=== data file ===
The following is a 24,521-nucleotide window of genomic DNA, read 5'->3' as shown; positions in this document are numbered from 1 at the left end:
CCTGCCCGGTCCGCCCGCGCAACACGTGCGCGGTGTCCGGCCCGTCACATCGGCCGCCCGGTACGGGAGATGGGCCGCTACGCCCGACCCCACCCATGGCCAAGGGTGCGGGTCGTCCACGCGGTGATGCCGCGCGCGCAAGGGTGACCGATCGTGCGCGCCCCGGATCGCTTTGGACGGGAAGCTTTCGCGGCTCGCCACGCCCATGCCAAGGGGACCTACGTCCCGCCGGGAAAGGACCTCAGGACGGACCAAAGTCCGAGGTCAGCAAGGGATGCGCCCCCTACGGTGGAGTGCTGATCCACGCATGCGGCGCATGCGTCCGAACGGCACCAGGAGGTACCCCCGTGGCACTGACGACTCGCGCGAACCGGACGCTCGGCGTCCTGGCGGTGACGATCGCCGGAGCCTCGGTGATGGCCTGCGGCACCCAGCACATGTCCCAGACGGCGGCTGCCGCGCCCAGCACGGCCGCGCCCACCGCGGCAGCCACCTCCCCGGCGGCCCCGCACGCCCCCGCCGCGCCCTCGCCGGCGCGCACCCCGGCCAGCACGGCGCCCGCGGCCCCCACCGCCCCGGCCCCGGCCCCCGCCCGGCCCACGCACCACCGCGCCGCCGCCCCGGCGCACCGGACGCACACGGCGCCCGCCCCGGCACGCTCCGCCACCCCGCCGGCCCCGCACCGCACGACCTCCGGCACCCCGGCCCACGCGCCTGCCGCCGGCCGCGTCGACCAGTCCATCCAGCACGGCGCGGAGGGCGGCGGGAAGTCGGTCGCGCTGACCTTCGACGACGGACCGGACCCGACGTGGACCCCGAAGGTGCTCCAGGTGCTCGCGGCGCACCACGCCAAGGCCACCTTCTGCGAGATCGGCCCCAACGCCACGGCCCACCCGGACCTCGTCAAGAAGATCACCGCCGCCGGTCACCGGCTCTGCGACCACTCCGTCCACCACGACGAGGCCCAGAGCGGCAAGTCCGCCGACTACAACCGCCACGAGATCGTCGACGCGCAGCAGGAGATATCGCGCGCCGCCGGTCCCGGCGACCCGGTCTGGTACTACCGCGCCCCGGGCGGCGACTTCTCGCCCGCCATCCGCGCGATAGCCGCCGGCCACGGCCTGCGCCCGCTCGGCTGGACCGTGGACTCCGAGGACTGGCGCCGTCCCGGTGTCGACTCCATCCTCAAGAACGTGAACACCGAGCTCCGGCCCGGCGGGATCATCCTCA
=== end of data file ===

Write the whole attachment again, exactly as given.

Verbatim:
The following is a 24,521-nucleotide window of genomic DNA, read 5'->3' as shown; positions in this document are numbered from 1 at the left end:
CCTGCCCGGTCCGCCCGCGCAACACGTGCGCGGTGTCCGGCCCGTCACATCGGCCGCCCGGTACGGGAGATGGGCCGCTACGCCCGACCCCACCCATGGCCAAGGGTGCGGGTCGTCCACGCGGTGATGCCGCGCGCGCAAGGGTGACCGATCGTGCGCGCCCCGGATCGCTTTGGACGGGAAGCTTTCGCGGCTCGCCACGCCCATGCCAAGGGGACCTACGTCCCGCCGGGAAAGGACCTCAGGACGGACCAAAGTCCGAGGTCAGCAAGGGATGCGCCCCCTACGGTGGAGTGCTGATCCACGCATGCGGCGCATGCGTCCGAACGGCACCAGGAGGTACCCCCGTGGCACTGACGACTCGCGCGAACCGGACGCTCGGCGTCCTGGCGGTGACGATCGCCGGAGCCTCGGTGATGGCCTGCGGCACCCAGCACATGTCCCAGACGGCGGCTGCCGCGCCCAGCACGGCCGCGCCCACCGCGGCAGCCACCTCCCCGGCGGCCCCGCACGCCCCCGCCGCGCCCTCGCCGGCGCGCACCCCGGCCAGCACGGCGCCCGCGGCCCCCACCGCCCCGGCCCCGGCCCCCGCCCGGCCCACGCACCACCGCGCCGCCGCCCCGGCGCACCGGACGCACACGGCGCCCGCCCCGGCACGCTCCGCCACCCCGCCGGCCCCGCACCGCACGACCTCCGGCACCCCGGCCCACGCGCCTGCCGCCGGCCGCGTCGACCAGTCCATCCAGCACGGCGCGGAGGGCGGCGGGAAGTCGGTCGCGCTGACCTTCGACGACGGACCGGACCCGACGTGGACCCCGAAGGTGCTCCAGGTGCTCGCGGCGCACCACGCCAAGGCCACCTTCTGCGAGATCGGCCCCAACGCCACGGCCCACCCGGACCTCGTCAAGAAGATCACCGCCGCCGGTCACCGGCTCTGCGACCACTCCGTCCACCACGACGAGGCCCAGAGCGGCAAGTCCGCCGACTACAACCGCCACGAGATCGTCGACGCGCAGCAGGAGATATCGCGCGCCGCCGGTCCCGGCGACCCGGTCTGGTACTACCGCGCCCCGGGCGGCGACTTCTCGCCCGCCATCCGCGCGATAGCCGCCGGCCACGGCCTGCGCCCGCTCGGCTGGACCGTGGACTCCGAGGACTGGCGCCGTCCCGGTGTCGACTCCATCCTCAAGAACGTGAACACCGAGCTCCGGCCCGGCGGGATCATCCTCA